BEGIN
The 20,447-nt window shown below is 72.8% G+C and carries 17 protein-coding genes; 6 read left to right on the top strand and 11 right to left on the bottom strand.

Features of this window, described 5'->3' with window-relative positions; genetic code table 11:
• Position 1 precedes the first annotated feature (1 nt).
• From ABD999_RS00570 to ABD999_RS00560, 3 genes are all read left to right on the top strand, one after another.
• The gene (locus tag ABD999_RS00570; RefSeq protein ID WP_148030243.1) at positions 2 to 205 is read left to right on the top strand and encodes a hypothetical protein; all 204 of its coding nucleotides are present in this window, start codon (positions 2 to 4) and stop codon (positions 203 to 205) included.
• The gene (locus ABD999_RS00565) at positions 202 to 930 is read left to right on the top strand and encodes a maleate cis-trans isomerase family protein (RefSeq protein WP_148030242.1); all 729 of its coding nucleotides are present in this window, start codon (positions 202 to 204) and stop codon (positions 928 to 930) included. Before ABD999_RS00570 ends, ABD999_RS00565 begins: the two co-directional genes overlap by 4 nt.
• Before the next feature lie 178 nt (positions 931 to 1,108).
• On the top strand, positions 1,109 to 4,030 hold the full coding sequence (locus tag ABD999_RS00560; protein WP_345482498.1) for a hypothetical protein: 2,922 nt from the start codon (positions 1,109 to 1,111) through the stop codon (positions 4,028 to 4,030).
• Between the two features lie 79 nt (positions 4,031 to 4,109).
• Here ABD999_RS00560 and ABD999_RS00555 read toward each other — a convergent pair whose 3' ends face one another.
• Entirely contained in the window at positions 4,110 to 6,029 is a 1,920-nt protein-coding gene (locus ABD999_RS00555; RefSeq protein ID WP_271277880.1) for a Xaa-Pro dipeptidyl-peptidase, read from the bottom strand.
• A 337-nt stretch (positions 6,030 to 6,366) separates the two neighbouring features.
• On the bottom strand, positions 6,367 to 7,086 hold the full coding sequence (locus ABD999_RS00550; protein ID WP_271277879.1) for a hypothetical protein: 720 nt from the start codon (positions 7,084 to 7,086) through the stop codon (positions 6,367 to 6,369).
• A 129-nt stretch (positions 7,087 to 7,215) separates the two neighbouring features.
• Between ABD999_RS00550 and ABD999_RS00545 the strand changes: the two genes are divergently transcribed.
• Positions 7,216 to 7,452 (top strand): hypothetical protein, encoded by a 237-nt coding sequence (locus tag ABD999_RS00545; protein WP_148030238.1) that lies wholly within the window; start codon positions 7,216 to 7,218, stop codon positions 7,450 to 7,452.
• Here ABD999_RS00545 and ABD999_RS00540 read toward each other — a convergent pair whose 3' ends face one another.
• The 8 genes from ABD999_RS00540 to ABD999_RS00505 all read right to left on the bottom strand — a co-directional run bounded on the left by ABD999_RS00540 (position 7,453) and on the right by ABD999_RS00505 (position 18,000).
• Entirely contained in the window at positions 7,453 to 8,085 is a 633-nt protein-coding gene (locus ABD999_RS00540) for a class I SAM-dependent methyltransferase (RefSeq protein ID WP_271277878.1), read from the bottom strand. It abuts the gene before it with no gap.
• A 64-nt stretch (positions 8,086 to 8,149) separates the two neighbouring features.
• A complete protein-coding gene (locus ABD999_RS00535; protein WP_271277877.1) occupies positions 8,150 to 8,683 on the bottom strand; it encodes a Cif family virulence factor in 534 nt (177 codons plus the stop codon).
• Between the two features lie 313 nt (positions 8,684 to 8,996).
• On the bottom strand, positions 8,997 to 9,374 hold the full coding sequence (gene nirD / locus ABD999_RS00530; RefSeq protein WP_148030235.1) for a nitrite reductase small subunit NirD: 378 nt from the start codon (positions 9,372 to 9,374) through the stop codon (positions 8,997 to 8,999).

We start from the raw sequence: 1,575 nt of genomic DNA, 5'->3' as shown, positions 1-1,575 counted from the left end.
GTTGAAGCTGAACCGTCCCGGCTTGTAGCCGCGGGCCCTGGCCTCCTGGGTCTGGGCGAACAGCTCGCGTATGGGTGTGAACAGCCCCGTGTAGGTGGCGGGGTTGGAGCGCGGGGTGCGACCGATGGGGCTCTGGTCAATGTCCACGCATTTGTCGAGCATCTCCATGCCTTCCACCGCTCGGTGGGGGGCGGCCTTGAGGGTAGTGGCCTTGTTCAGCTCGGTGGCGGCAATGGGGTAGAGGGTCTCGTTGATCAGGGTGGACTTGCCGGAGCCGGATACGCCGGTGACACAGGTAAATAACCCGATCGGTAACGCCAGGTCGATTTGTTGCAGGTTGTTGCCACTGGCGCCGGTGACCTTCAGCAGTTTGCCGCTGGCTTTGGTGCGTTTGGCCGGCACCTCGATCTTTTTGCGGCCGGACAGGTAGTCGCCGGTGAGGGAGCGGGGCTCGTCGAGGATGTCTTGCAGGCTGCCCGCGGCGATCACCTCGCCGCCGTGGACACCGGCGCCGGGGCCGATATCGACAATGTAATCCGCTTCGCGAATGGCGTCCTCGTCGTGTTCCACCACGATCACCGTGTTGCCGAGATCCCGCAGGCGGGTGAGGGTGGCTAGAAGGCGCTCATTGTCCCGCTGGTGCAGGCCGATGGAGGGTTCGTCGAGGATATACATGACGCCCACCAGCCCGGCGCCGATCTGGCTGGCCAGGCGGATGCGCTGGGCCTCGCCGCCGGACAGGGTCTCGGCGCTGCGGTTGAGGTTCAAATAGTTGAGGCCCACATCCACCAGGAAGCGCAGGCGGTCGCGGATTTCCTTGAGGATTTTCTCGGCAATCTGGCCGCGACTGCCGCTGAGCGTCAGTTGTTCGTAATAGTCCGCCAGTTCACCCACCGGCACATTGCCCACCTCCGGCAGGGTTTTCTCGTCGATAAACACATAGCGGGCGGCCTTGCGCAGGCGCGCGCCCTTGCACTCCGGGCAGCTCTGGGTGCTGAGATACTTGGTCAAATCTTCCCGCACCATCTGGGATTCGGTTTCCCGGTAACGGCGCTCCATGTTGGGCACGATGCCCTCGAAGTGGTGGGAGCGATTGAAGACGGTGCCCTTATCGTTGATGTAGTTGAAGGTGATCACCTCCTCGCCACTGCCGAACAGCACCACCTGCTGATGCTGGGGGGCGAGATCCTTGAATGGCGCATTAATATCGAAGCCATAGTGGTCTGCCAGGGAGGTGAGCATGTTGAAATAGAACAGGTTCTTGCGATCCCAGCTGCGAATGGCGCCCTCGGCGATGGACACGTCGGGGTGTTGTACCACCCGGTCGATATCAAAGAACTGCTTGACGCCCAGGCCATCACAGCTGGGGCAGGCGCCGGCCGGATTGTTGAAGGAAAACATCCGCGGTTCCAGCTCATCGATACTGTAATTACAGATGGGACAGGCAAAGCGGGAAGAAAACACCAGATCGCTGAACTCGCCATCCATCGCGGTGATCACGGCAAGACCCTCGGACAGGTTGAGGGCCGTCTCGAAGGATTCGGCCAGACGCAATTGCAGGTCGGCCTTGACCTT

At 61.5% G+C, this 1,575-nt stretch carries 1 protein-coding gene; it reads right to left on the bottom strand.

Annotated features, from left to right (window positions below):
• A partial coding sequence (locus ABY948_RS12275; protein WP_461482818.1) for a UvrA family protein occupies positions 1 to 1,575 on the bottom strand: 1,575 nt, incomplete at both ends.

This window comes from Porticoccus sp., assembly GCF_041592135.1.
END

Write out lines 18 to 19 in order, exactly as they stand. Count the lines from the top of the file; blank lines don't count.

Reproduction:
• The 8 genes from ABD999_RS00540 to ABD999_RS00505 all read right to left on the bottom strand — a co-directional run bounded on the left by ABD999_RS00540 (position 7,453) and on the right by ABD999_RS00505 (position 18,000).
• Entirely contained in the window at positions 7,453 to 8,085 is a 633-nt protein-coding gene (locus ABD999_RS00540) for a class I SAM-dependent methyltransferase (RefSeq protein ID WP_271277878.1), read from the bottom strand. It abuts the gene before it with no gap.